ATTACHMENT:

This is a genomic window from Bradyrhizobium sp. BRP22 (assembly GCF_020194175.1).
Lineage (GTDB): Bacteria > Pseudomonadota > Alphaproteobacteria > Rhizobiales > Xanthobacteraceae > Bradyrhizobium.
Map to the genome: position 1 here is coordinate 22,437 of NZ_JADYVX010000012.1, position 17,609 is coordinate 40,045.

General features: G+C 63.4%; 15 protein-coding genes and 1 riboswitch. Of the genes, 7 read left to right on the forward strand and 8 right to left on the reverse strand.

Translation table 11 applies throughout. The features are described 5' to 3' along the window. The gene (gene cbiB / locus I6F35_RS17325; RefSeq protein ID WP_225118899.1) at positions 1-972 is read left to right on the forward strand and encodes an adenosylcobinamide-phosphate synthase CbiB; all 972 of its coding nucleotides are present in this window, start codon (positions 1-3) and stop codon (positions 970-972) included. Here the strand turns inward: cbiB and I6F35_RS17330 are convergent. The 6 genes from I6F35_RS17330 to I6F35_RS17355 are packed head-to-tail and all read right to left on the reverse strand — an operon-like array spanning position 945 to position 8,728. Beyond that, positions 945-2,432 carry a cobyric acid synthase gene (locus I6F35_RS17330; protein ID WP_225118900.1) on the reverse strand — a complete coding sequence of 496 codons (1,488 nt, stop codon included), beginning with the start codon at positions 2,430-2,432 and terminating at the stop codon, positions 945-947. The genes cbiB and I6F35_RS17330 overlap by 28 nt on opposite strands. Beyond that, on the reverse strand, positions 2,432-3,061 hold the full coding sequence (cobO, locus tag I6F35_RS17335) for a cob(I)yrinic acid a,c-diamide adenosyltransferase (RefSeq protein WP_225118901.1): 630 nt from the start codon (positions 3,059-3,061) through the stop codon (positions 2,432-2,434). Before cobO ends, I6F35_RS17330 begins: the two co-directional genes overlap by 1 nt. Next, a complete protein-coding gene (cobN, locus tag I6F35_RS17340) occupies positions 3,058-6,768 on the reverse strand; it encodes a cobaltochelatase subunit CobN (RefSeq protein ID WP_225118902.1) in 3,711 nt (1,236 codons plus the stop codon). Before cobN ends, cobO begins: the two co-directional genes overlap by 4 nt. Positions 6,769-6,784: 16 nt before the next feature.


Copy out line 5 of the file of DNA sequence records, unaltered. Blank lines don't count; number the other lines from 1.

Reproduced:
Translation table 11 applies throughout. The features are described 5' to 3' along the window. The gene (gene cbiB / locus I6F35_RS17325; RefSeq protein ID WP_225118899.1) at positions 1-972 is read left to right on the forward strand and encodes an adenosylcobinamide-phosphate synthase CbiB; all 972 of its coding nucleotides are present in this window, start codon (positions 1-3) and stop codon (positions 970-972) included. Here the strand turns inward: cbiB and I6F35_RS17330 are convergent. The 6 genes from I6F35_RS17330 to I6F35_RS17355 are packed head-to-tail and all read right to left on the reverse strand — an operon-like array spanning position 945 to position 8,728. Beyond that, positions 945-2,432 carry a cobyric acid synthase gene (locus I6F35_RS17330; protein ID WP_225118900.1) on the reverse strand — a complete coding sequence of 496 codons (1,488 nt, stop codon included), beginning with the start codon at positions 2,430-2,432 and terminating at the stop codon, positions 945-947. The genes cbiB and I6F35_RS17330 overlap by 28 nt on opposite strands. Beyond that, on the reverse strand, positions 2,432-3,061 hold the full coding sequence (cobO, locus tag I6F35_RS17335) for a cob(I)yrinic acid a,c-diamide adenosyltransferase (RefSeq protein WP_225118901.1): 630 nt from the start codon (positions 3,059-3,061) through the stop codon (positions 2,432-2,434). Before cobO ends, I6F35_RS17330 begins: the two co-directional genes overlap by 1 nt. Next, a complete protein-coding gene (cobN, locus tag I6F35_RS17340) occupies positions 3,058-6,768 on the reverse strand; it encodes a cobaltochelatase subunit CobN (RefSeq protein ID WP_225118902.1) in 3,711 nt (1,236 codons plus the stop codon). Before cobN ends, cobO begins: the two co-directional genes overlap by 4 nt. Positions 6,769-6,784: 16 nt before the next feature.